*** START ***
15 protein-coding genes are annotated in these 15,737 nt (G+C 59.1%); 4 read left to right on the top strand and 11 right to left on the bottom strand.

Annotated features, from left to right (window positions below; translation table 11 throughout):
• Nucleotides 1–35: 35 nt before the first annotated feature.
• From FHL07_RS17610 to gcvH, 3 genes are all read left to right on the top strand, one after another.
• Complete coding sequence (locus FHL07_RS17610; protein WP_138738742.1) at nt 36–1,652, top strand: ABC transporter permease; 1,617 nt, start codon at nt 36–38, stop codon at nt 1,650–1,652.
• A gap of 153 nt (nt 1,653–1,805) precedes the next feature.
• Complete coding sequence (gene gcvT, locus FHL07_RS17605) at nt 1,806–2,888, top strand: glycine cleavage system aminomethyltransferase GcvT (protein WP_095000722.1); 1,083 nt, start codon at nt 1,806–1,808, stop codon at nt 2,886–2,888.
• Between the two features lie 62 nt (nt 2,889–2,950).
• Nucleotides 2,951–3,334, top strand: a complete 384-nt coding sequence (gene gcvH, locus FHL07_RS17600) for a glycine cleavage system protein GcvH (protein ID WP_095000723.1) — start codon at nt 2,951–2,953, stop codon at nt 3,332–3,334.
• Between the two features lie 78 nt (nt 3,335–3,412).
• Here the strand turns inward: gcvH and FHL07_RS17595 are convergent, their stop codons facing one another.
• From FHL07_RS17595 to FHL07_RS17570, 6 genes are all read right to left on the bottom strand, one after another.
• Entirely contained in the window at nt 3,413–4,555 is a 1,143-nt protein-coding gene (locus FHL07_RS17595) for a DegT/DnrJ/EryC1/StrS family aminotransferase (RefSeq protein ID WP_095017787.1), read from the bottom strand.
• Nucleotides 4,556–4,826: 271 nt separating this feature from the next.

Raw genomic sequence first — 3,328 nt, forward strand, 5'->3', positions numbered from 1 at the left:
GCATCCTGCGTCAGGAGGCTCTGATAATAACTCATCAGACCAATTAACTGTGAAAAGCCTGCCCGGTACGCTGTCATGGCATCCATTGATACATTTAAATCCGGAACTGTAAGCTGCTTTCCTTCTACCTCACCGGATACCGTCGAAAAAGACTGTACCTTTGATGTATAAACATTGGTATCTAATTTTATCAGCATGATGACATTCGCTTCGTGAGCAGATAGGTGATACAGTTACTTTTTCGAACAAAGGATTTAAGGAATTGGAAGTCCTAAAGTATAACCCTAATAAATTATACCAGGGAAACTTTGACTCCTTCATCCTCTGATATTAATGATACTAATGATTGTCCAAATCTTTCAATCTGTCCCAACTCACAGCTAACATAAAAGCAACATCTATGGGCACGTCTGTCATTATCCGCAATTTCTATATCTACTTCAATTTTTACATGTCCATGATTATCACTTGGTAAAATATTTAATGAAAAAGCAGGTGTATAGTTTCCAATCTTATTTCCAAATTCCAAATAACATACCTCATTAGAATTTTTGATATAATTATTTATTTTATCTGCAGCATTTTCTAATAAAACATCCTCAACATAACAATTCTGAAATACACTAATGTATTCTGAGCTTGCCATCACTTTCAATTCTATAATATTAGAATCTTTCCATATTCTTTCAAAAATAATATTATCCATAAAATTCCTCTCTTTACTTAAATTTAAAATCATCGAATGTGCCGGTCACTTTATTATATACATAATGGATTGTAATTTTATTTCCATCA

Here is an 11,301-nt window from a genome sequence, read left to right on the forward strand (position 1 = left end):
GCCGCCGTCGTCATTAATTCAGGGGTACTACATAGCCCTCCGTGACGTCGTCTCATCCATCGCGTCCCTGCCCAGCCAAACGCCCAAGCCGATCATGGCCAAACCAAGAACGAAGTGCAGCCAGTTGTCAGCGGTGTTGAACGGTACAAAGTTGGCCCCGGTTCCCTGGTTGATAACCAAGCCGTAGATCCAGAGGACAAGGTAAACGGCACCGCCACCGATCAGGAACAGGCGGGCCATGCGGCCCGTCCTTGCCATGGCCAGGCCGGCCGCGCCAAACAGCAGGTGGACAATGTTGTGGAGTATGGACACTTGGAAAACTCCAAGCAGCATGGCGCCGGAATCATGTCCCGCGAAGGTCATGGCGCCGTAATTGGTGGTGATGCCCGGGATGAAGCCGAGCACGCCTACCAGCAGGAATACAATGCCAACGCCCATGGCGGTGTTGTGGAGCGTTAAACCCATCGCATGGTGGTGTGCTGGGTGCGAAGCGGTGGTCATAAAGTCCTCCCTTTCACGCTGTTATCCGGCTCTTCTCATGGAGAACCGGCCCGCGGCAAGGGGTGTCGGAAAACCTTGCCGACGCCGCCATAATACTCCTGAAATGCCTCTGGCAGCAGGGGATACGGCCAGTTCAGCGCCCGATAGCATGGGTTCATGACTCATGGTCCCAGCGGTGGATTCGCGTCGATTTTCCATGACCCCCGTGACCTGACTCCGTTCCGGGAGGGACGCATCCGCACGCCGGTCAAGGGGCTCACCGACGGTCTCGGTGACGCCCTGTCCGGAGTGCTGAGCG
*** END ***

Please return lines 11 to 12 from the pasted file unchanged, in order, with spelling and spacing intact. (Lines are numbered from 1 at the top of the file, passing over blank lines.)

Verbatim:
• Here the strand turns inward: gcvH and FHL07_RS17595 are convergent, their stop codons facing one another.
• From FHL07_RS17595 to FHL07_RS17570, 6 genes are all read right to left on the bottom strand, one after another.